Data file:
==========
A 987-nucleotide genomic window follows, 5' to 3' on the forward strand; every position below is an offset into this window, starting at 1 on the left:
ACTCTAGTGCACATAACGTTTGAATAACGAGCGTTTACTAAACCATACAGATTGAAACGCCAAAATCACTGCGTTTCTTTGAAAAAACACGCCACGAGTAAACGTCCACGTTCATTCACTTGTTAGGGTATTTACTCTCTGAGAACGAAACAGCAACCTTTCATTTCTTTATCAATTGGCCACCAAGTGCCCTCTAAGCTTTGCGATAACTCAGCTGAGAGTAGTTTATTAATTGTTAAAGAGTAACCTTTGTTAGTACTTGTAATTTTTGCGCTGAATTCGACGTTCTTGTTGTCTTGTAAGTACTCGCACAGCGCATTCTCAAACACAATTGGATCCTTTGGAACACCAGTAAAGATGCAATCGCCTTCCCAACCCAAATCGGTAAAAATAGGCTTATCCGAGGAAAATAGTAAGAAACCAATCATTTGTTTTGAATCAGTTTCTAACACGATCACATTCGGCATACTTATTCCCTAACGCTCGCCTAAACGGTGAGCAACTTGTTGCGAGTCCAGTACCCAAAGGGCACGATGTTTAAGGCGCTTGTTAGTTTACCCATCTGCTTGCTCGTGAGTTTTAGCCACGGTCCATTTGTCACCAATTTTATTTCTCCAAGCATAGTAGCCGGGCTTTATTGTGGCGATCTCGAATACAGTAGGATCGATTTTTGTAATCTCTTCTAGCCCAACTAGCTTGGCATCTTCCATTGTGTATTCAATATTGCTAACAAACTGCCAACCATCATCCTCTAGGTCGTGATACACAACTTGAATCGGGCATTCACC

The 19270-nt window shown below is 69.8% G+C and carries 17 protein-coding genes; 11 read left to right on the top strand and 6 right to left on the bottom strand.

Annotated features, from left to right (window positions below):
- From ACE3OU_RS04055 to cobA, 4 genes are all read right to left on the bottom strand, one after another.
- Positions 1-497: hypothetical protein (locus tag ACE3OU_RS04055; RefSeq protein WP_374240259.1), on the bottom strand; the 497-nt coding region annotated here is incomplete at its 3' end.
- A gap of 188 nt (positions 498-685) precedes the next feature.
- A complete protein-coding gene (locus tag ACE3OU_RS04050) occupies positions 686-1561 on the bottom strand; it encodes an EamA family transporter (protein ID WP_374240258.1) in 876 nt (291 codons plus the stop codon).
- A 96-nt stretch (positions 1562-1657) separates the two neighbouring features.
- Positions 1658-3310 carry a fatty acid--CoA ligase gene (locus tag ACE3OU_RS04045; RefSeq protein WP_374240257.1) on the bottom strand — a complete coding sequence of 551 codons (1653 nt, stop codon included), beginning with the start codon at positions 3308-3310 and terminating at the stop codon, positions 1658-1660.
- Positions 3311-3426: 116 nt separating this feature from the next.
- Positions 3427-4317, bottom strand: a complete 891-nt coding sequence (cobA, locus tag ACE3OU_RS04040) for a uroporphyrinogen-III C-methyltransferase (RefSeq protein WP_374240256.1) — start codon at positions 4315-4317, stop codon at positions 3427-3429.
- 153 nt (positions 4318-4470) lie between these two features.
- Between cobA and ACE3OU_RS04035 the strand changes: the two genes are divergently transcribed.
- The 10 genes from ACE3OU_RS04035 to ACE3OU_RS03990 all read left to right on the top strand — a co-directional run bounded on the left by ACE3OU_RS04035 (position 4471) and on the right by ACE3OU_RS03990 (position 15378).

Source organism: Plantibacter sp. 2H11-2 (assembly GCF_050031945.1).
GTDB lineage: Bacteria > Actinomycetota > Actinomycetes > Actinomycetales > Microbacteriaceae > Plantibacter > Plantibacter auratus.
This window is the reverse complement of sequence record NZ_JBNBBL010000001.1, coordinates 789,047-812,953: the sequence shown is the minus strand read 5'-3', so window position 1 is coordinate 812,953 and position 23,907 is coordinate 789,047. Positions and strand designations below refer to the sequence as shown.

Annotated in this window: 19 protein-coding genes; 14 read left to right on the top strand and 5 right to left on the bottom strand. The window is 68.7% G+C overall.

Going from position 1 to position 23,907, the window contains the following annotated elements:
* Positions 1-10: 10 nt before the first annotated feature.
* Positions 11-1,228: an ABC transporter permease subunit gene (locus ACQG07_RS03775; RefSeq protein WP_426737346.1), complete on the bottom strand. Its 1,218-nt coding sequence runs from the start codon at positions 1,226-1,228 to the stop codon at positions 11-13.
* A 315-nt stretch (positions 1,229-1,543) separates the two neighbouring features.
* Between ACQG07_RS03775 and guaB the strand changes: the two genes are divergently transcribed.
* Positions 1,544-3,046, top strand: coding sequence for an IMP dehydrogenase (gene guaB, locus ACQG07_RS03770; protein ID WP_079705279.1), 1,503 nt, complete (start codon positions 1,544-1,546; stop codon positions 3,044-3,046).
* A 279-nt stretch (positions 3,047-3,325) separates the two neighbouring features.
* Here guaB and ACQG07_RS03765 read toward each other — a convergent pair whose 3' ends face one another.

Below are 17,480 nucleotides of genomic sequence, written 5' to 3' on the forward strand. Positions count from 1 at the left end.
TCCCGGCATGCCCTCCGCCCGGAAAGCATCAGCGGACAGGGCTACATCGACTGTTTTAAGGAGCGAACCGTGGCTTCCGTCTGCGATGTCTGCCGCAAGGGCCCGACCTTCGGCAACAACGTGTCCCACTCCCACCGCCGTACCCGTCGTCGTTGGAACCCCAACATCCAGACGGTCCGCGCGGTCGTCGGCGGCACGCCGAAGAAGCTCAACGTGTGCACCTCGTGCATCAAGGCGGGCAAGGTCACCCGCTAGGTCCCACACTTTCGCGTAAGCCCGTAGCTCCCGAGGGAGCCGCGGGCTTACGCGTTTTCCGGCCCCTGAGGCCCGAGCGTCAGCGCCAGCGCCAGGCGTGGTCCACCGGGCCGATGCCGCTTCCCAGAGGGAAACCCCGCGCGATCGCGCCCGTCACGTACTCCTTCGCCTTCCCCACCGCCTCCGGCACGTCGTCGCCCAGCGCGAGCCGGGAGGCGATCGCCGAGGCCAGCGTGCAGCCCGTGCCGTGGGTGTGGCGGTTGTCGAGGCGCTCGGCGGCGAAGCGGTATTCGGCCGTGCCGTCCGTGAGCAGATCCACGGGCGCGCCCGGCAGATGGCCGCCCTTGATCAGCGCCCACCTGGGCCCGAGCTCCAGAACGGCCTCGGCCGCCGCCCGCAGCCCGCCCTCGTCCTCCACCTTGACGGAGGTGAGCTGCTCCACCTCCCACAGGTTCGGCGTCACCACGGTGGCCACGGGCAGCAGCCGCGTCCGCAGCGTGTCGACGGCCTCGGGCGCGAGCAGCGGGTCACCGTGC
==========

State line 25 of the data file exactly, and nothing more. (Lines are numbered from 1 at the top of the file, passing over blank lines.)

* Positions 1,544-3,046, top strand: coding sequence for an IMP dehydrogenase (gene guaB, locus ACQG07_RS03770; protein ID WP_079705279.1), 1,503 nt, complete (start codon positions 1,544-1,546; stop codon positions 3,044-3,046).